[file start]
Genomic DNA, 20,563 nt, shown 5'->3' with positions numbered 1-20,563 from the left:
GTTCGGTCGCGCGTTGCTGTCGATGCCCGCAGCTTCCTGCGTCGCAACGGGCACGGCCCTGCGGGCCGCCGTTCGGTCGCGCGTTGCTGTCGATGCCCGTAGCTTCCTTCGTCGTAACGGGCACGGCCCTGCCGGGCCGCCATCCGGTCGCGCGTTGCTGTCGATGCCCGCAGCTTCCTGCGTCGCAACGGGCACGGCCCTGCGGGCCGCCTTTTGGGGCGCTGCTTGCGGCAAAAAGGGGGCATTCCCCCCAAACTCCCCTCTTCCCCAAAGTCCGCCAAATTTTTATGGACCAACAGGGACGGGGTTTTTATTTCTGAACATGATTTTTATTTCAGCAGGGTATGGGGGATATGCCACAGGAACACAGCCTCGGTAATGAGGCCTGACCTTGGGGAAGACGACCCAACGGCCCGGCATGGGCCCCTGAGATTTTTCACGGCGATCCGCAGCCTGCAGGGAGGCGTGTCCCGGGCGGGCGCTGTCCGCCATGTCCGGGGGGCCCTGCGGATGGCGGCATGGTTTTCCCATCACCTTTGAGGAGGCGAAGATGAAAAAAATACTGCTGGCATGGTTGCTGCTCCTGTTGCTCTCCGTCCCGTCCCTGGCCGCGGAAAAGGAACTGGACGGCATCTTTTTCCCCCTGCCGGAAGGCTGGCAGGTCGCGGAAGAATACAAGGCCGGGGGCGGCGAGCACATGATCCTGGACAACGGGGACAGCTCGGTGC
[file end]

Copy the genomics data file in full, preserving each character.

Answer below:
Genomic DNA, 20,563 nt, shown 5'->3' with positions numbered 1-20,563 from the left:
GTTCGGTCGCGCGTTGCTGTCGATGCCCGCAGCTTCCTGCGTCGCAACGGGCACGGCCCTGCGGGCCGCCGTTCGGTCGCGCGTTGCTGTCGATGCCCGTAGCTTCCTTCGTCGTAACGGGCACGGCCCTGCCGGGCCGCCATCCGGTCGCGCGTTGCTGTCGATGCCCGCAGCTTCCTGCGTCGCAACGGGCACGGCCCTGCGGGCCGCCTTTTGGGGCGCTGCTTGCGGCAAAAAGGGGGCATTCCCCCCAAACTCCCCTCTTCCCCAAAGTCCGCCAAATTTTTATGGACCAACAGGGACGGGGTTTTTATTTCTGAACATGATTTTTATTTCAGCAGGGTATGGGGGATATGCCACAGGAACACAGCCTCGGTAATGAGGCCTGACCTTGGGGAAGACGACCCAACGGCCCGGCATGGGCCCCTGAGATTTTTCACGGCGATCCGCAGCCTGCAGGGAGGCGTGTCCCGGGCGGGCGCTGTCCGCCATGTCCGGGGGGCCCTGCGGATGGCGGCATGGTTTTCCCATCACCTTTGAGGAGGCGAAGATGAAAAAAATACTGCTGGCATGGTTGCTGCTCCTGTTGCTCTCCGTCCCGTCCCTGGCCGCGGAAAAGGAACTGGACGGCATCTTTTTCCCCCTGCCGGAAGGCTGGCAGGTCGCGGAAGAATACAAGGCCGGGGGCGGCGAGCACATGATCCTGGACAACGGGGACAGCTCGGTGC